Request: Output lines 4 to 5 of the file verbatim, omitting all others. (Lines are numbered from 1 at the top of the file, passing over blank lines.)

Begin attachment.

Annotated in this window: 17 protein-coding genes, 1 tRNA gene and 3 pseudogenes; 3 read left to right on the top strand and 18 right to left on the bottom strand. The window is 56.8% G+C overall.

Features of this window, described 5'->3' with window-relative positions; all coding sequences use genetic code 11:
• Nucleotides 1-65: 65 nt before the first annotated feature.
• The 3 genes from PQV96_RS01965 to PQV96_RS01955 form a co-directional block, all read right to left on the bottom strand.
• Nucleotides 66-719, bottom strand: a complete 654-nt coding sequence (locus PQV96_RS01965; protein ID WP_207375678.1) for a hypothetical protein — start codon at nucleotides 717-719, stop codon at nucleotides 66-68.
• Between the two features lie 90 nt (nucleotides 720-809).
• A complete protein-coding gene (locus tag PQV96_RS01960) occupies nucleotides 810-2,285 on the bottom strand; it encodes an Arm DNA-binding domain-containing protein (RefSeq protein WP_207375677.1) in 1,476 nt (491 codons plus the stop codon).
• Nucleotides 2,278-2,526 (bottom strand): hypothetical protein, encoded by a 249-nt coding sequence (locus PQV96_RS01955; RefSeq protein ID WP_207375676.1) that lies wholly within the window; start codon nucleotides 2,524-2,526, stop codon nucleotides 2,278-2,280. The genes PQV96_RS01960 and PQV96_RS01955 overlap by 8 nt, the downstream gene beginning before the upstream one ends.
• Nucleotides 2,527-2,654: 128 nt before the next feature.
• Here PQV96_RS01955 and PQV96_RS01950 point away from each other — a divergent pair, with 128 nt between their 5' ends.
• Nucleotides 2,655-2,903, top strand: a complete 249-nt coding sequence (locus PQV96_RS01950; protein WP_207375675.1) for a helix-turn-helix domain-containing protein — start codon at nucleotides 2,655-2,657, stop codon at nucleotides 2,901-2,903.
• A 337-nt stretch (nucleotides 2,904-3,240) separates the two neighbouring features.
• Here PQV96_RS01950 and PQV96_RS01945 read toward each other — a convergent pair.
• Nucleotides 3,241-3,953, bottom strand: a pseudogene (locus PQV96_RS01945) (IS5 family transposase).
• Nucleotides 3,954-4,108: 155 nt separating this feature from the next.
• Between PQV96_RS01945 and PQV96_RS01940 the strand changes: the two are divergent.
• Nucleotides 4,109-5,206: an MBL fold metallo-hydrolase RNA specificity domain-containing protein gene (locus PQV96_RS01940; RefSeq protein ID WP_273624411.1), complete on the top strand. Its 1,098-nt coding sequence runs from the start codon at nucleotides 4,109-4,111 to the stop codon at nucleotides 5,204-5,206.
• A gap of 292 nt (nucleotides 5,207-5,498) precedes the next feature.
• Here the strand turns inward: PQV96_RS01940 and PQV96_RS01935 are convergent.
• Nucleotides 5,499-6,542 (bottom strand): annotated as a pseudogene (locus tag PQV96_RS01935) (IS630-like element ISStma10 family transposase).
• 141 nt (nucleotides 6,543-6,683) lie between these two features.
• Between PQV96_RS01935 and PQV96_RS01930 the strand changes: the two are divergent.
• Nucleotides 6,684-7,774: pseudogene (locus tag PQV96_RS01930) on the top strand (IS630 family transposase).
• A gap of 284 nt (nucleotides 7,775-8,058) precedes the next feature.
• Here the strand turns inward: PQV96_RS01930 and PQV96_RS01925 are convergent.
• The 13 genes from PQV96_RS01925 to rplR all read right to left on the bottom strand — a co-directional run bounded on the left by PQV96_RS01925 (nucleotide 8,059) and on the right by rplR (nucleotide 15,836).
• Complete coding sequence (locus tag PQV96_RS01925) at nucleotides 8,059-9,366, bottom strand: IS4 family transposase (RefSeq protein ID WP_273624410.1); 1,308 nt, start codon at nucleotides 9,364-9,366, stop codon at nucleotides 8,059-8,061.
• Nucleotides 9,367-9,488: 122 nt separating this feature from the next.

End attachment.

• The 3 genes from PQV96_RS01965 to PQV96_RS01955 form a co-directional block, all read right to left on the bottom strand.
• Nucleotides 66-719, bottom strand: a complete 654-nt coding sequence (locus PQV96_RS01965; protein ID WP_207375678.1) for a hypothetical protein — start codon at nucleotides 717-719, stop codon at nucleotides 66-68.